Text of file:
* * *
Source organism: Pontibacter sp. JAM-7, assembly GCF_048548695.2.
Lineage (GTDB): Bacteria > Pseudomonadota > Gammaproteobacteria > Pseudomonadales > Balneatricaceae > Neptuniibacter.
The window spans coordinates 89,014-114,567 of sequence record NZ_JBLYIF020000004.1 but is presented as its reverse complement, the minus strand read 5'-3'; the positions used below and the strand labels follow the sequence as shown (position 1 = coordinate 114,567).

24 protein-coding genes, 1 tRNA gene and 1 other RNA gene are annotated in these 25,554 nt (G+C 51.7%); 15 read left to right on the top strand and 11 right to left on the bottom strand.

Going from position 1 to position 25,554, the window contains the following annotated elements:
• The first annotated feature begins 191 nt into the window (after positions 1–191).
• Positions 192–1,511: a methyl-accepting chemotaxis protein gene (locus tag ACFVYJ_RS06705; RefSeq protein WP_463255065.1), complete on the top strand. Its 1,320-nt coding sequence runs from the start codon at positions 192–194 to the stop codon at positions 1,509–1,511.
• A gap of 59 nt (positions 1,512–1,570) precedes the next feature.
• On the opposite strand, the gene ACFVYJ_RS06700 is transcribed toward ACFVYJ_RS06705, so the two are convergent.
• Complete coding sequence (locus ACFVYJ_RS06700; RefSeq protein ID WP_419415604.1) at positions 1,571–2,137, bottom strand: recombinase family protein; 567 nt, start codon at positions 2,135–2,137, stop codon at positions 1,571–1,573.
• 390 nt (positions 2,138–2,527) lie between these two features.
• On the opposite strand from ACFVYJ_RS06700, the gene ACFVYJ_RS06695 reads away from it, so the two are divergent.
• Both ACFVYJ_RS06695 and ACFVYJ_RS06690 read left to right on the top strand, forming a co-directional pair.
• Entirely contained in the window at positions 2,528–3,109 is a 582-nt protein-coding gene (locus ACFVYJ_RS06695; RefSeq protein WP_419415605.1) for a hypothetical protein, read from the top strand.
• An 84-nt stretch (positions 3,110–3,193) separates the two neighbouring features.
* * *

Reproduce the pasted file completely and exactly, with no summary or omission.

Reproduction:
Source organism: Pontibacter sp. JAM-7, assembly GCF_048548695.2.
Lineage (GTDB): Bacteria > Pseudomonadota > Gammaproteobacteria > Pseudomonadales > Balneatricaceae > Neptuniibacter.
The window spans coordinates 89,014-114,567 of sequence record NZ_JBLYIF020000004.1 but is presented as its reverse complement, the minus strand read 5'-3'; the positions used below and the strand labels follow the sequence as shown (position 1 = coordinate 114,567).

24 protein-coding genes, 1 tRNA gene and 1 other RNA gene are annotated in these 25,554 nt (G+C 51.7%); 15 read left to right on the top strand and 11 right to left on the bottom strand.

Going from position 1 to position 25,554, the window contains the following annotated elements:
• The first annotated feature begins 191 nt into the window (after positions 1–191).
• Positions 192–1,511: a methyl-accepting chemotaxis protein gene (locus tag ACFVYJ_RS06705; RefSeq protein WP_463255065.1), complete on the top strand. Its 1,320-nt coding sequence runs from the start codon at positions 192–194 to the stop codon at positions 1,509–1,511.
• A gap of 59 nt (positions 1,512–1,570) precedes the next feature.
• On the opposite strand, the gene ACFVYJ_RS06700 is transcribed toward ACFVYJ_RS06705, so the two are convergent.
• Complete coding sequence (locus ACFVYJ_RS06700; RefSeq protein ID WP_419415604.1) at positions 1,571–2,137, bottom strand: recombinase family protein; 567 nt, start codon at positions 2,135–2,137, stop codon at positions 1,571–1,573.
• 390 nt (positions 2,138–2,527) lie between these two features.
• On the opposite strand from ACFVYJ_RS06700, the gene ACFVYJ_RS06695 reads away from it, so the two are divergent.
• Both ACFVYJ_RS06695 and ACFVYJ_RS06690 read left to right on the top strand, forming a co-directional pair.
• Entirely contained in the window at positions 2,528–3,109 is a 582-nt protein-coding gene (locus ACFVYJ_RS06695; RefSeq protein WP_419415605.1) for a hypothetical protein, read from the top strand.
• An 84-nt stretch (positions 3,110–3,193) separates the two neighbouring features.